- Hardcover: 61 pages
- Publisher: HarperCollins; 1st edition (March 1, 1996)
- Language: English
- ISBN-10: 0062513052
- ISBN-13: 978-0062513052
- Product Dimensions: 7.2 x 0.5 x 6.8 inches
- Shipping Weight: 3.2 ounces
- Average Customer Review: 6 customer reviews
- Amazon Best Sellers Rank: #2,601,574 in Books (See Top 100 in Books)
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Gnosticism: The Path of Inner Knowledge Hardcover – March 1, 1996
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From the Publisher
A fresh and illuminating introduction to Gnostic thought and a concise history of this rebel offshoot of traditional Christianity.
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"Gnosis is one of the great alternatives in looking at the whole scheme of things and our place in it ... The very fact that the Gnostics probably were the first who saw the theme of the stranger in the world. That makes them, the Gnostics, a world historical event." Hans Jonas
A Path to Inner Knowledge:
This exquisite little book is a brief overview of Gnosticism, its dualistic belief system, leading teachers, and early history, starting with Simon Magus who was mentioned in the book of Acts. The multi talented author portrays the most vivid display of Gnosticism and follows its
continuing evolution to our days. He complements his biographer talent with a sustained and insightful interest in its cosmology and Neoplatonic philosophy, with selective samples from the Coptic Gnostic library. The author recounts the discovery of Chenoboskion Coptic library, a collection of thirteen codices, recently discovered in 1945, near Nag Hammadi in Upper Egypt. He refers to the Gospel of Thomas to explain Gnostics gender distinctions. In few paragraphs he takes the reader from 'On the origin of the World' to the 'Rape of Eve' which echoes an allusion to Gauguin's unconscious primitive erotic feelings. The book includes many plates of delightful beauty that fits well with Gnosis and the intuitively poetic taste of the intellectual author. The superb illustrations integrate harmoniously with the text.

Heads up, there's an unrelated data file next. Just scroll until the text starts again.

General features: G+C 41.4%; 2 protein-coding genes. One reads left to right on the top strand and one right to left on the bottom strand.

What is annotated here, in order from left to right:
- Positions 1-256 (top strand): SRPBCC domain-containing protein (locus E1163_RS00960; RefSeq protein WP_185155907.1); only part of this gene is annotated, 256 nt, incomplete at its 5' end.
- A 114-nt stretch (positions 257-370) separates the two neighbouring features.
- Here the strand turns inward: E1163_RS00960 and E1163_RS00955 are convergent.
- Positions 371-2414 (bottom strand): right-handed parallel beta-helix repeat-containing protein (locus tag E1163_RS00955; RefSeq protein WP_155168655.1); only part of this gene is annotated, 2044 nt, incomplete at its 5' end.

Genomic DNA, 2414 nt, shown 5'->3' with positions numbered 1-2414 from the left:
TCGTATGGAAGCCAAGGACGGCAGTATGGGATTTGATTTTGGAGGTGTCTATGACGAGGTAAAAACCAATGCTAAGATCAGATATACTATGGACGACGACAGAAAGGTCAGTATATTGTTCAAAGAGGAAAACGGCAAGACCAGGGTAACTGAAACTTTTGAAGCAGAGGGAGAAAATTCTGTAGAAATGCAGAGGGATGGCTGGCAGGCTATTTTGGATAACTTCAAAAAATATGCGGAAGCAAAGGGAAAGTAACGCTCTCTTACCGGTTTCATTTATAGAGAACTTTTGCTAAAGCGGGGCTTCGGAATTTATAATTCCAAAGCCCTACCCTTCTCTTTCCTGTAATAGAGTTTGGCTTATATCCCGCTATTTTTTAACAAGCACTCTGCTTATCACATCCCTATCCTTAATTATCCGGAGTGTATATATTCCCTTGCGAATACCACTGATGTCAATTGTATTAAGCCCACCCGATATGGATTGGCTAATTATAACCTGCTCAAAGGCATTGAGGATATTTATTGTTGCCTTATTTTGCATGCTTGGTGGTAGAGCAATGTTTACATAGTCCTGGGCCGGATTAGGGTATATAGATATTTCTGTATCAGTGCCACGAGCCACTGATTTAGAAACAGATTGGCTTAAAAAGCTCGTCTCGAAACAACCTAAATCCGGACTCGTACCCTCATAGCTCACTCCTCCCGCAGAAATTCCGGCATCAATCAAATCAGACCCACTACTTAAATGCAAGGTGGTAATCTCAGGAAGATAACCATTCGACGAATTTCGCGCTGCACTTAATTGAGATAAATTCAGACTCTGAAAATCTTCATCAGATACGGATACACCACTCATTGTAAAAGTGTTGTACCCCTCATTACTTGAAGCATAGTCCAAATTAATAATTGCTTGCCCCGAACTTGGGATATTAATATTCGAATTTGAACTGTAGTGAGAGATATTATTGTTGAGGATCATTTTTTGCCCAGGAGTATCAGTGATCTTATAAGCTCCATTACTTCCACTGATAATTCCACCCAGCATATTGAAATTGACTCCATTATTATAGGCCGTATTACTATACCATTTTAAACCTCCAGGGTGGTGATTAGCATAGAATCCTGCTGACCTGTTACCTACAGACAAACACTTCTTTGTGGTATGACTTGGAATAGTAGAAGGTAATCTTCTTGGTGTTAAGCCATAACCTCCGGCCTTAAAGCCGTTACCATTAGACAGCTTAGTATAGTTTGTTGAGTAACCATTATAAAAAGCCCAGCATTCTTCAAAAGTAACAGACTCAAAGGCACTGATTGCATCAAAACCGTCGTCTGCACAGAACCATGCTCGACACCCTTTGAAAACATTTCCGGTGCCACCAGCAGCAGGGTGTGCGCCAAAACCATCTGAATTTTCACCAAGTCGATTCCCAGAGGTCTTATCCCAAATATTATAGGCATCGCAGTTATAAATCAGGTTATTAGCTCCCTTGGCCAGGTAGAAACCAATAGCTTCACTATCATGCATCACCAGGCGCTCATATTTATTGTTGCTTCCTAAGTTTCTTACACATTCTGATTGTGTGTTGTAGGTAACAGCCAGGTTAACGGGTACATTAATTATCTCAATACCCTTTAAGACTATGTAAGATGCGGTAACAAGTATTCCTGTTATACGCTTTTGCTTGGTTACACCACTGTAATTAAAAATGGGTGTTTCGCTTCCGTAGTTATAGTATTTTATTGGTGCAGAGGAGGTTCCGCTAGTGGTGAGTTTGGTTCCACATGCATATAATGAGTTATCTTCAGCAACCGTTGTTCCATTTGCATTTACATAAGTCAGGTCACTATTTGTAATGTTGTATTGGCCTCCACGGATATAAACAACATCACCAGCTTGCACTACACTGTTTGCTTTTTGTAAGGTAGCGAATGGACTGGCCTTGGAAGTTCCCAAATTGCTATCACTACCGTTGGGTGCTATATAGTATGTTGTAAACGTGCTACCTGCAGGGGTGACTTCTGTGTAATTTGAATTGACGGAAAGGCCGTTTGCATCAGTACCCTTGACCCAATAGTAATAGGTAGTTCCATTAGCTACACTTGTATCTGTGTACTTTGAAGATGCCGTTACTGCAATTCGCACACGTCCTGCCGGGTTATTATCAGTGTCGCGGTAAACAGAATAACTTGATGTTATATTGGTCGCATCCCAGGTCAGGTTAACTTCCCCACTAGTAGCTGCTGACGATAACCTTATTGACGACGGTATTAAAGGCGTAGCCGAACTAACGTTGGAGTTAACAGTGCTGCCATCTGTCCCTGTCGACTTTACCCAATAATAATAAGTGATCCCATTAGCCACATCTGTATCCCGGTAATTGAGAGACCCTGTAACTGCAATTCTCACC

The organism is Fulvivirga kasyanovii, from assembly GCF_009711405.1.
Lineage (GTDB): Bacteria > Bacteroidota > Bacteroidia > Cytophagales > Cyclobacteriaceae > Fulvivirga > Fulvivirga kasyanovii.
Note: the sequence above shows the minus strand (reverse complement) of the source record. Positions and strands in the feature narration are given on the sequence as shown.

Gnosticism, Inner Enlightenment:
Gnosticism was a school of esoteric philosophy that flourished in the East Mediterranean of late antiquity, with its intellectual center in Alexandria. The word Gnosticism comes from the Greek word gnosis (pronounced ne'osis) which means Inner Enlightening knowledge. There were many groups that were Gnostic and it is not possible to easily describe the nuances of each variant of Gnostic doctrines. In general terms, Gnosticism taught that salvation is achieved through Gnosis. The acquiring of Gnosis, the internal divine knowledge, accessed only by intuition rather than faith or good deeds. Accordingly since matter is evil, deliverance from material form, in Gnostic doctrine, was achieved only through gnosis, a special course revealed by the Gnostic teachers.